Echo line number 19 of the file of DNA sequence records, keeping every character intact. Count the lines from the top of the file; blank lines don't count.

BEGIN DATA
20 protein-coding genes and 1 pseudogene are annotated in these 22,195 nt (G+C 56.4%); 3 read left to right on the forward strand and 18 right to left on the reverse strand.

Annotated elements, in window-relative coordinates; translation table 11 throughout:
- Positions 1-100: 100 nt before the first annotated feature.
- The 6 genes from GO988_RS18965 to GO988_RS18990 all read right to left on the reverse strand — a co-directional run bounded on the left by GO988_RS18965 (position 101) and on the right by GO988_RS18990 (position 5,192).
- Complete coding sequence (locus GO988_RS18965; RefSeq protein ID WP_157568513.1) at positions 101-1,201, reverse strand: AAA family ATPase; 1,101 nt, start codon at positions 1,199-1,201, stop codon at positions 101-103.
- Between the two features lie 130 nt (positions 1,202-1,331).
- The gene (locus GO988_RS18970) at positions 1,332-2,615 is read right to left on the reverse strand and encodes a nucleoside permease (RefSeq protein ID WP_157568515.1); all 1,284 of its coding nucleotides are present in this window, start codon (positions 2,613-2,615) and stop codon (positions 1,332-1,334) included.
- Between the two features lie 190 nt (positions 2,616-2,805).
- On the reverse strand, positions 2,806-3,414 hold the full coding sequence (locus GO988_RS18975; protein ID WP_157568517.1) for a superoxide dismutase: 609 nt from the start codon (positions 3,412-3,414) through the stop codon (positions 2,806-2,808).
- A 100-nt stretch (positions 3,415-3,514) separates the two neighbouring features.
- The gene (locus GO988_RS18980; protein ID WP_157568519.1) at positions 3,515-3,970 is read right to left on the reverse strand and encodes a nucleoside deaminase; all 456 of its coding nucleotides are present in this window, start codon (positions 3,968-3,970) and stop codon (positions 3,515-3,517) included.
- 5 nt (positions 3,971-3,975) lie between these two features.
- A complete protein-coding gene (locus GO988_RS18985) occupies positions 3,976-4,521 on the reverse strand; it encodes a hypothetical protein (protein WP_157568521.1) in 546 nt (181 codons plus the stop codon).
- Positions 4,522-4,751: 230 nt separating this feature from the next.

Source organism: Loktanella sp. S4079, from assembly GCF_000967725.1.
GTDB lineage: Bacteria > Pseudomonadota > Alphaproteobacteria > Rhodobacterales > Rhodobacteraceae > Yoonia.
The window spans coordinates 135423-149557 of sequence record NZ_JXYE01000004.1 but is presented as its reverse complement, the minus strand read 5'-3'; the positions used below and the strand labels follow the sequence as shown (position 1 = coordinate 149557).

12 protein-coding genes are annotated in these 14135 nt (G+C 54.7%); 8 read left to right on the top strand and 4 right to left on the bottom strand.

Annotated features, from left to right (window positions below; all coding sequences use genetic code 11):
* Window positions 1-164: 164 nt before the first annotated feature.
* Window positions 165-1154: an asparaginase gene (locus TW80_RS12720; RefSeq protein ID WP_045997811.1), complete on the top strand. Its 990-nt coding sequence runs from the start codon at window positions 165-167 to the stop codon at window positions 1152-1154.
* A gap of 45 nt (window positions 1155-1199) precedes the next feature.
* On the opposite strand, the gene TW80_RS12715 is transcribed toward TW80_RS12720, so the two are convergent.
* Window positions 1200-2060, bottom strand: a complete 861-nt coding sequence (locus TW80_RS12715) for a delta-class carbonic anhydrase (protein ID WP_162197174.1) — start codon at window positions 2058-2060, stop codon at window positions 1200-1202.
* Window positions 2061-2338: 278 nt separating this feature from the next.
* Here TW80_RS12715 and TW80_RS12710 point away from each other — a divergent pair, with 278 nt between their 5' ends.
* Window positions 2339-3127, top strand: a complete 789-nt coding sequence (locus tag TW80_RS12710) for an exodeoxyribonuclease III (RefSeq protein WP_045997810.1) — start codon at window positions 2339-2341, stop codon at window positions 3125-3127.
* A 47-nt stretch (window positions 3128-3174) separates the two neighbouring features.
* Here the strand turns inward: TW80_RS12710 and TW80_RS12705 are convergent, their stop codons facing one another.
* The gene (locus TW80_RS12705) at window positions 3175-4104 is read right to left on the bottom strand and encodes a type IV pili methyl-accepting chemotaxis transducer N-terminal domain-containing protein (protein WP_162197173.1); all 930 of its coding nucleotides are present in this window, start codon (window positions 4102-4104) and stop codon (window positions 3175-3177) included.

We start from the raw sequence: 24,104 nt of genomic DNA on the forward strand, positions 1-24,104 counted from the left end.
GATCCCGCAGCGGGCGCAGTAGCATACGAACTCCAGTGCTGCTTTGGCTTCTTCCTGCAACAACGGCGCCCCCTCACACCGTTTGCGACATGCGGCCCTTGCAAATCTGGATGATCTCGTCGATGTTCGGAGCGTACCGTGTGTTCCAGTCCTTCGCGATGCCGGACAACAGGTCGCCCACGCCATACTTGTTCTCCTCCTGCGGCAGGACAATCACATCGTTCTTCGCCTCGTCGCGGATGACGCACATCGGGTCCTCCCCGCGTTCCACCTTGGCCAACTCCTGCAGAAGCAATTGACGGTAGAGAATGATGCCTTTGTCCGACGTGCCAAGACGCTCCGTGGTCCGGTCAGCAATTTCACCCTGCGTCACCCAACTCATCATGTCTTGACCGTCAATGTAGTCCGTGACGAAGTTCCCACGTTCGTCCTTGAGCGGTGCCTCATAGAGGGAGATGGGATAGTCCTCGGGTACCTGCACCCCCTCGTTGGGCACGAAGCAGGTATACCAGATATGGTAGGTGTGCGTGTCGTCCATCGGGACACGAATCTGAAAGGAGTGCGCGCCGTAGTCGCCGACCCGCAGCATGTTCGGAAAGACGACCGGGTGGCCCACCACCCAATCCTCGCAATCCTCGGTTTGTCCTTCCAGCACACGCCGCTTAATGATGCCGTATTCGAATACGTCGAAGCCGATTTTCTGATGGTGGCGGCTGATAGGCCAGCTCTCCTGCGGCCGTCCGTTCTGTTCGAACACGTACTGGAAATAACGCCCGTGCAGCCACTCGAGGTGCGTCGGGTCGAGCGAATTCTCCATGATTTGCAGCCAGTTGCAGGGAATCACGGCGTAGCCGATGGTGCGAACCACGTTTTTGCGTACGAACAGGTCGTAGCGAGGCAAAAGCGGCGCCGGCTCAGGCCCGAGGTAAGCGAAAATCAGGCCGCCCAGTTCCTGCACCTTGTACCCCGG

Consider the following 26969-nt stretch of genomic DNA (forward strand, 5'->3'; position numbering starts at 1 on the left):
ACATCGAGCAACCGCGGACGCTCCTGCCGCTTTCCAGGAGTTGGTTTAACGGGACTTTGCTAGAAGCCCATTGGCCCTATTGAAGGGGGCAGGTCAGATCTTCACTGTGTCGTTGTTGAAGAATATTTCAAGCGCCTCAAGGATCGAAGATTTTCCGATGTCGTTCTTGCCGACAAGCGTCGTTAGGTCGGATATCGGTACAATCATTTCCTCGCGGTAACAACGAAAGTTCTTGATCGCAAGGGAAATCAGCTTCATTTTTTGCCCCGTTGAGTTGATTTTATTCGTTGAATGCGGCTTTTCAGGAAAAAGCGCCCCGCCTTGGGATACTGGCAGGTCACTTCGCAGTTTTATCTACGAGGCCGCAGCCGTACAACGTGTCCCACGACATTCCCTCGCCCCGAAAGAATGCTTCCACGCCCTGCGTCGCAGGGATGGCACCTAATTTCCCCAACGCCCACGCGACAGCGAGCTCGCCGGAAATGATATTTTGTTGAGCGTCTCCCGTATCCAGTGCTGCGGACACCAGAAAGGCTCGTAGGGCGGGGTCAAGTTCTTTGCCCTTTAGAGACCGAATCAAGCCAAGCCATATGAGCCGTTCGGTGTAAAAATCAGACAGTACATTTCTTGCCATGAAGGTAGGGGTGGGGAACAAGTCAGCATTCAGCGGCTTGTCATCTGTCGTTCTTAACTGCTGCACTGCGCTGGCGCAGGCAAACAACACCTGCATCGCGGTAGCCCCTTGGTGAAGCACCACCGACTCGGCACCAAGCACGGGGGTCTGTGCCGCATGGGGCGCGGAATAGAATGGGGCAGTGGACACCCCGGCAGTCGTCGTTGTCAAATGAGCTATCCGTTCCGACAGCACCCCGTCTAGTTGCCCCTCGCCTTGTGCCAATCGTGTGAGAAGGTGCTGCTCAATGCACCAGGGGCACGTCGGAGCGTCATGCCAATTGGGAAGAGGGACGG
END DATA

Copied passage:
Annotated features, from left to right (window positions below; all coding sequences use genetic code 11):